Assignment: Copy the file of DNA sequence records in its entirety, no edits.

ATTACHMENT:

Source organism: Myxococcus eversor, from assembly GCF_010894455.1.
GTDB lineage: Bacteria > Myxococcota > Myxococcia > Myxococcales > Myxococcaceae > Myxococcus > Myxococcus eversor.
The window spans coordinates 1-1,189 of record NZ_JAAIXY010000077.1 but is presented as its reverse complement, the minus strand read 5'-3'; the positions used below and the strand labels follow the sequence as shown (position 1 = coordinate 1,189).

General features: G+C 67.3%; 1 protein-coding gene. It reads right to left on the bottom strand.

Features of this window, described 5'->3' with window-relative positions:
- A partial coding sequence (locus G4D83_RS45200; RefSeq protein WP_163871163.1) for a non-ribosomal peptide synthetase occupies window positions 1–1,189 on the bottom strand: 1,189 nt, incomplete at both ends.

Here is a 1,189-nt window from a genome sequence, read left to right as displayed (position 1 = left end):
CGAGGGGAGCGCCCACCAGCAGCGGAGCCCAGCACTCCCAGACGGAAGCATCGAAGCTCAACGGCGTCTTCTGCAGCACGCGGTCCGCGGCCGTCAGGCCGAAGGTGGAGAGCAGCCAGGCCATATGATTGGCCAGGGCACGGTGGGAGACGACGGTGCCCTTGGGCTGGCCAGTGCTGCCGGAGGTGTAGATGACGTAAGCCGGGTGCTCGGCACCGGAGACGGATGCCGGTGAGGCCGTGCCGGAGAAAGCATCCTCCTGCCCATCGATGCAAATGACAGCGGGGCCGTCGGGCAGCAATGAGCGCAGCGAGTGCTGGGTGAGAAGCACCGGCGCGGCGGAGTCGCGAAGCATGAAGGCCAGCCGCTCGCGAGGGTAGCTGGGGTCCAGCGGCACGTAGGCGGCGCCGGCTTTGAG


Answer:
Source organism: Myxococcus eversor, from assembly GCF_010894455.1.
GTDB lineage: Bacteria > Myxococcota > Myxococcia > Myxococcales > Myxococcaceae > Myxococcus > Myxococcus eversor.
The window spans coordinates 1-1,189 of record NZ_JAAIXY010000077.1 but is presented as its reverse complement, the minus strand read 5'-3'; the positions used below and the strand labels follow the sequence as shown (position 1 = coordinate 1,189).

General features: G+C 67.3%; 1 protein-coding gene. It reads right to left on the bottom strand.

Features of this window, described 5'->3' with window-relative positions:
- A partial coding sequence (locus G4D83_RS45200; RefSeq protein WP_163871163.1) for a non-ribosomal peptide synthetase occupies window positions 1–1,189 on the bottom strand: 1,189 nt, incomplete at both ends.

Here is a 1,189-nt window from a genome sequence, read left to right as displayed (position 1 = left end):
CGAGGGGAGCGCCCACCAGCAGCGGAGCCCAGCACTCCCAGACGGAAGCATCGAAGCTCAACGGCGTCTTCTGCAGCACGCGGTCCGCGGCCGTCAGGCCGAAGGTGGAGAGCAGCCAGGCCATATGATTGGCCAGGGCACGGTGGGAGACGACGGTGCCCTTGGGCTGGCCAGTGCTGCCGGAGGTGTAGATGACGTAAGCCGGGTGCTCGGCACCGGAGACGGATGCCGGTGAGGCCGTGCCGGAGAAAGCATCCTCCTGCCCATCGATGCAAATGACAGCGGGGCCGTCGGGCAGCAATGAGCGCAGCGAGTGCTGGGTGAGAAGCACCGGCGCGGCGGAGTCGCGAAGCATGAAGGCCAGCCGCTCGCGAGGGTAGCTGGGGTCCAGCGGCACGTAGGCGGCGCCGGCTTTGAG